“Bronze David” by Donatello (Museo Nazionale del Bargello, Florence)
Bronze DavidThis statue of David, which pre-dates Michelangelo’s by over 60 years, is known  for being the first unsupported standing work of bronze cast during the Renaissance, and the first freestanding nude male sculpture made since antiquity. It depicts David, posed with his foot on Goliath’s severed head just after defeating the giant.

“The Veiled Christ” by Giuseppe Sanmartino (Museo Cappella Sansevero in Naples)
veiled-christ-Lenghtwise
Sanmartino’s Veiled Christ is one of the greatest sculptures of all time. Since the eighteenth century, travelers of all levels of distinction have come to contemplate this artistic miracle and the oft praised finesse of its veil. Legend has it that famed Venetian sculptor, Antonio Canova, once said he would have given ten years of his life to have been the sculptor.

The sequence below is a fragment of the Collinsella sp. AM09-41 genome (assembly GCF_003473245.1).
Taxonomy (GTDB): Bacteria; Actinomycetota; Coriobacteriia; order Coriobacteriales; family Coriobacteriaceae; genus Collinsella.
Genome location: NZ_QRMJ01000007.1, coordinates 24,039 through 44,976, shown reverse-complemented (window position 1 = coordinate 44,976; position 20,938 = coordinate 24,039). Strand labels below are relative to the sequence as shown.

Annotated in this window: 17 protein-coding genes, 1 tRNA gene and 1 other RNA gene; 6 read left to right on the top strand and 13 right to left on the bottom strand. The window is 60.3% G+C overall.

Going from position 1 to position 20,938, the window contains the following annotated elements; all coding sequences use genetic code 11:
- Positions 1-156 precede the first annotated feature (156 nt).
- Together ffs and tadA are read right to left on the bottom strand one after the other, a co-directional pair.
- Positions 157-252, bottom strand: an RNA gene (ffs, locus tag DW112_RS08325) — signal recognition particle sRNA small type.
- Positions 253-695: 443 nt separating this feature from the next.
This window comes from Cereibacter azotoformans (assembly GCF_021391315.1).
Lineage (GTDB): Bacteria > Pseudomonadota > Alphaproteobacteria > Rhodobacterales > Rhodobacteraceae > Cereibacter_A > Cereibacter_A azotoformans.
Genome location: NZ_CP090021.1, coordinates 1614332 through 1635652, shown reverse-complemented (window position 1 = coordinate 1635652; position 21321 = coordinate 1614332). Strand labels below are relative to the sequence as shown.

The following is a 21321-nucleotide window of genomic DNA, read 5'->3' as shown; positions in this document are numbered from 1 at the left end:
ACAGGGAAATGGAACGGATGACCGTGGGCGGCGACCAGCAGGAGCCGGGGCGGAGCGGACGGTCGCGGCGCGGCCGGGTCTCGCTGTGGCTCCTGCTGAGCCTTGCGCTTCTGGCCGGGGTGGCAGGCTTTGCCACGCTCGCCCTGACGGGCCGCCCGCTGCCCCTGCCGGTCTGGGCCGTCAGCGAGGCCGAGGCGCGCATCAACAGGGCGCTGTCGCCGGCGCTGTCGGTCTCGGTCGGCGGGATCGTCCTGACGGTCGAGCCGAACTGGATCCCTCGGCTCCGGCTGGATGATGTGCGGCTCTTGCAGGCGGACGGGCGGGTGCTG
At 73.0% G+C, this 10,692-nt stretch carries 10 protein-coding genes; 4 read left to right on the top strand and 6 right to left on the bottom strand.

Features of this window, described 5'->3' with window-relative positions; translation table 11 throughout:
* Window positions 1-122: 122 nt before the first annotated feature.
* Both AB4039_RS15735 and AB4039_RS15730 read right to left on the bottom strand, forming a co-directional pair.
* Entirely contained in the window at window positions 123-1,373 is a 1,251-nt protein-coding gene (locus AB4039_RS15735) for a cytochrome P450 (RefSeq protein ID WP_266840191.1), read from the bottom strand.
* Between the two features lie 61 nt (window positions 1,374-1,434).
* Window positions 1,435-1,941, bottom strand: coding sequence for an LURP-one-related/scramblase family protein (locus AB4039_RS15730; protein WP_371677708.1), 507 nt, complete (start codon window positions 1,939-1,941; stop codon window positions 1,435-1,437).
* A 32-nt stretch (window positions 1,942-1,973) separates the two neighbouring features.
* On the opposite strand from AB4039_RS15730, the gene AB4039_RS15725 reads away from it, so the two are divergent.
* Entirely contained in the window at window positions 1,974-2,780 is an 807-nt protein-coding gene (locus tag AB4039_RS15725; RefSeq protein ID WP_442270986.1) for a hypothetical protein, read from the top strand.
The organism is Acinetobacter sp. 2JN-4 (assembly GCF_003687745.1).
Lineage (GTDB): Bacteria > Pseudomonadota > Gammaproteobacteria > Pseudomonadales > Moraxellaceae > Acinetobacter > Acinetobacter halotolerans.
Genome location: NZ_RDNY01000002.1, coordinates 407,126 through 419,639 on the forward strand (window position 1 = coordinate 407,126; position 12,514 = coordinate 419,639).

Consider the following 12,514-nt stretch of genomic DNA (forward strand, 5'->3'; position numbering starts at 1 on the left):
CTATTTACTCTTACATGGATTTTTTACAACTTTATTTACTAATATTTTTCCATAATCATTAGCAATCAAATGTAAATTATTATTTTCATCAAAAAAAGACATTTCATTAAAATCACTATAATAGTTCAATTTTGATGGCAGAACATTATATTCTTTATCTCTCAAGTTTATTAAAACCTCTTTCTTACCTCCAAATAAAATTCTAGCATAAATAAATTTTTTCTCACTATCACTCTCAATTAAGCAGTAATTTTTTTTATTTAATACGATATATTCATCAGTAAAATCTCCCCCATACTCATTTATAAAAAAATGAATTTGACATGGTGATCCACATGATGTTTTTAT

“Sculptures of the Night Watch” by Alexander Taraynov (Rembrandtplein, Amsterdam)

Night WatchAlthough Amsterdam’s Rijksmuseum houses Rembrandt’s famous painting, The Night Watch,  Russian artist Alexander Taratynov created a bronze-cast representation of the painting as part of the celebration of the artist’s 400th birthday in 2006. In 2009 the sculptures traveled to New York City and Russia to be displayed before returning to the redesigned Amsterdam square where they serve today as a magnet for visitors.

“Salt Celler” by Cellini (Kunsthistorisches Musieum, Vienna)
Salt CellarCellini’s Salt Cellar table sculpture is crafted from ivory, gold, and vitreous enamel and was completed in 1543 for Francis I of France. The piece depicts Neptune and Ceres – symbolizing their unity in producing salt, mined from the earth. It is sometimes referred to as the “Mona Lisa of Sculpture” due to its famous theft in 2003. It was recovered three years later.

Page 6 of 20« First...«45678»1020...Last »